A team of astronomers have used the Subaru Telescope, located on the slopes of Maunakea, to precisely measure the dynamics of two young planets outside our solar system. Each of these planets are about the size of Neptune, and are currently in the early stages of formation. To date, the search for planets orbiting stars other than our Sun (known as exoplanets) has mainly been focused on older star systems, as these types of stars do not typically show surface activity (such as flares and starspots), making it easier to identify orbiting bodies. However, identifying planets near young active star systems, in the early stages of formation, is incredibly important as primordial information about the origins of planetary systems is encoded within these young systems. For instance, theories predict that the orbital inclination of a planet (or the the angle between the orbital axis of the planet and the axis of rotation of the star) will change over time due to gravitational interactions between the planet and the star. However, of the 100 planetary systems with this measurement so far, none are orbiting young active stars. In this study, researchers made the first orbital inclination measurements of two young exoplanets, allowing them to take an important step forward and begin to compare observations to theoretical predictions.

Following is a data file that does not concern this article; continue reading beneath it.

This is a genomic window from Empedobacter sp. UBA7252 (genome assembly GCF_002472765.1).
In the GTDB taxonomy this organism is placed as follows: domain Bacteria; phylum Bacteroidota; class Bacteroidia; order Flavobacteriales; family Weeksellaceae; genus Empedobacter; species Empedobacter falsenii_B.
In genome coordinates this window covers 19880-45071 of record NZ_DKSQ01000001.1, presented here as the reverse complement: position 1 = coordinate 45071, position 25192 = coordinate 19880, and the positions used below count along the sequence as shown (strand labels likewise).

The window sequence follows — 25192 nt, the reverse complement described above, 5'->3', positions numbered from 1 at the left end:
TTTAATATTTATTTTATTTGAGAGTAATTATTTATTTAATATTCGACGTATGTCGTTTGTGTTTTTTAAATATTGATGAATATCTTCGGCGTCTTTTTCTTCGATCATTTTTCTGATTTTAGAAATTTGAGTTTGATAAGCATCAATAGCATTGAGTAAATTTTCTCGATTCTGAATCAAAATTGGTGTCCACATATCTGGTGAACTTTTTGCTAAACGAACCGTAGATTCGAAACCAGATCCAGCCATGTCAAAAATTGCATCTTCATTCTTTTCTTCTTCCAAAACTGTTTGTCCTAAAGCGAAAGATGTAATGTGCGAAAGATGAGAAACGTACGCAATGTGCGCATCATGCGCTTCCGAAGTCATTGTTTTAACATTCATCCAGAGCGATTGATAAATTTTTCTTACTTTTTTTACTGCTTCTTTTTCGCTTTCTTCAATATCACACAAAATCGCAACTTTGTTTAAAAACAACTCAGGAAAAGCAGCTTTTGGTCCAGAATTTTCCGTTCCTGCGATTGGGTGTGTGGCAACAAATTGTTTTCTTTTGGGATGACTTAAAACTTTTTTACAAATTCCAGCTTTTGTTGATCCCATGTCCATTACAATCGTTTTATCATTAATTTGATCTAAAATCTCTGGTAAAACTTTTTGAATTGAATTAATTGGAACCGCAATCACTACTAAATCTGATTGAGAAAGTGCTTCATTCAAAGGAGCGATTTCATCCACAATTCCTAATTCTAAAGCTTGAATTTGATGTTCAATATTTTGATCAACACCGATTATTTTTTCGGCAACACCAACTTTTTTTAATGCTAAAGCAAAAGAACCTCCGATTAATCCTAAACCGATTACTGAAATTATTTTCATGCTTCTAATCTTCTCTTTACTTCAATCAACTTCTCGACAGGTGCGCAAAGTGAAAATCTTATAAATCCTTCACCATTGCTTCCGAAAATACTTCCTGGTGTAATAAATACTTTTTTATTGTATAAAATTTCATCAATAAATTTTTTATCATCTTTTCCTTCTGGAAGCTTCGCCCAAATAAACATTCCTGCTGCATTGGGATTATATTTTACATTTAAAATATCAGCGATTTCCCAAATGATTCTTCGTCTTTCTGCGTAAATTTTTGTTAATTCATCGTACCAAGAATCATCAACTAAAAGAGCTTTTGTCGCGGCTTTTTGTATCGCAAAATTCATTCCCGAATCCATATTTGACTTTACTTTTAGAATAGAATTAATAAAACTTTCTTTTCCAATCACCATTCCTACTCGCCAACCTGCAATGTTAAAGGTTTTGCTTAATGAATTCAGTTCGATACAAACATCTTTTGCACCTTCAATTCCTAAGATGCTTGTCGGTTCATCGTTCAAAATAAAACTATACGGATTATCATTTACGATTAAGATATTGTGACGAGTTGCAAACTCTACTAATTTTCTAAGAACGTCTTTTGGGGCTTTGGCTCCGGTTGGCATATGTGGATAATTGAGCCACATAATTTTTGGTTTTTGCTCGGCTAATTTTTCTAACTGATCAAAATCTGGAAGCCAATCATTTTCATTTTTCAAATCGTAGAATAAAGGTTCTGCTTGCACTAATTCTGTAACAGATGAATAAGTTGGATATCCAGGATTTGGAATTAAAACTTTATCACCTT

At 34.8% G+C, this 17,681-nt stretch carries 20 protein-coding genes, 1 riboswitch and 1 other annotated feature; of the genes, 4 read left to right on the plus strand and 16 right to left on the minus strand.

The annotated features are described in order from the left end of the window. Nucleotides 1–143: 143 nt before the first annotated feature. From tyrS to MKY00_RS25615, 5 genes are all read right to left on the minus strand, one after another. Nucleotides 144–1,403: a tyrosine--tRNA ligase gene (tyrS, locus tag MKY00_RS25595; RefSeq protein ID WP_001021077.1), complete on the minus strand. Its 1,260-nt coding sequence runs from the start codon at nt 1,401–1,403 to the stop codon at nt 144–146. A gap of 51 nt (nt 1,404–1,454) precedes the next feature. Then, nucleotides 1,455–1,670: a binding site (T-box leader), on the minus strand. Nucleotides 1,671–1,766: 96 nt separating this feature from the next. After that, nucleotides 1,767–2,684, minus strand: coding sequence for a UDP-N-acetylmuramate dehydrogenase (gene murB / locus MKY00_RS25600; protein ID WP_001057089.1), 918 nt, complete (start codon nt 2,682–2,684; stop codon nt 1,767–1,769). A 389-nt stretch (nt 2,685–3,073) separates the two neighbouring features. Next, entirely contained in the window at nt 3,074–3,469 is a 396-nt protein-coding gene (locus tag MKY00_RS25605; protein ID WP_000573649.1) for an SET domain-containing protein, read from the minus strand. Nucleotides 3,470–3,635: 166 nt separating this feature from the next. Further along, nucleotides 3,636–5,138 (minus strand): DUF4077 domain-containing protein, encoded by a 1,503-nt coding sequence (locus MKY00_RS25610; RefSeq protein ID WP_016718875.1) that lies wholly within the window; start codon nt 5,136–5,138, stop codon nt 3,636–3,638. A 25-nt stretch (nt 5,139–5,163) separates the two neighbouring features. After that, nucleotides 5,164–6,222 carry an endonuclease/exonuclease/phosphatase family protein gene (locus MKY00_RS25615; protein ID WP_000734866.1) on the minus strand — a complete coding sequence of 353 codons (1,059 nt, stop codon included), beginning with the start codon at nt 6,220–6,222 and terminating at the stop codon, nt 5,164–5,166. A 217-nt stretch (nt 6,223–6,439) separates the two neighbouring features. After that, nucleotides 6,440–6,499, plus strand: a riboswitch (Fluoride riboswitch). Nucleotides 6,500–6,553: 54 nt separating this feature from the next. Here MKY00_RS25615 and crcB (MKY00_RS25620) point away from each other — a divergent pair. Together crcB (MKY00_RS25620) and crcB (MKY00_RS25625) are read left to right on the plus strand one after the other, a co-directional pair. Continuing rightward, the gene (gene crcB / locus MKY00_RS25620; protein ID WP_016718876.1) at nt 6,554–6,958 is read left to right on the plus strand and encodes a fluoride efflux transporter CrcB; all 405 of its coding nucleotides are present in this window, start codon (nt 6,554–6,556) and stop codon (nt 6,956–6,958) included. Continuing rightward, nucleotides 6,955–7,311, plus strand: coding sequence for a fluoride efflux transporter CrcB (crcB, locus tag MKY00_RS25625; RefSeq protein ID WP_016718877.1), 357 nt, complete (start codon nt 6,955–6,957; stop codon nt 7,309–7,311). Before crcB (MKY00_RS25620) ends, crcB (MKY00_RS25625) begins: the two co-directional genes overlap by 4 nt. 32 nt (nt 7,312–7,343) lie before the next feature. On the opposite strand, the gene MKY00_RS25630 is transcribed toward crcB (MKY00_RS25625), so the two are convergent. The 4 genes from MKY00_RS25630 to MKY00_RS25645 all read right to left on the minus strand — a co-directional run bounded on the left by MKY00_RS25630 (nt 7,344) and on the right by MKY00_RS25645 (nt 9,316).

Read more, in the Subaru Telescope press releases.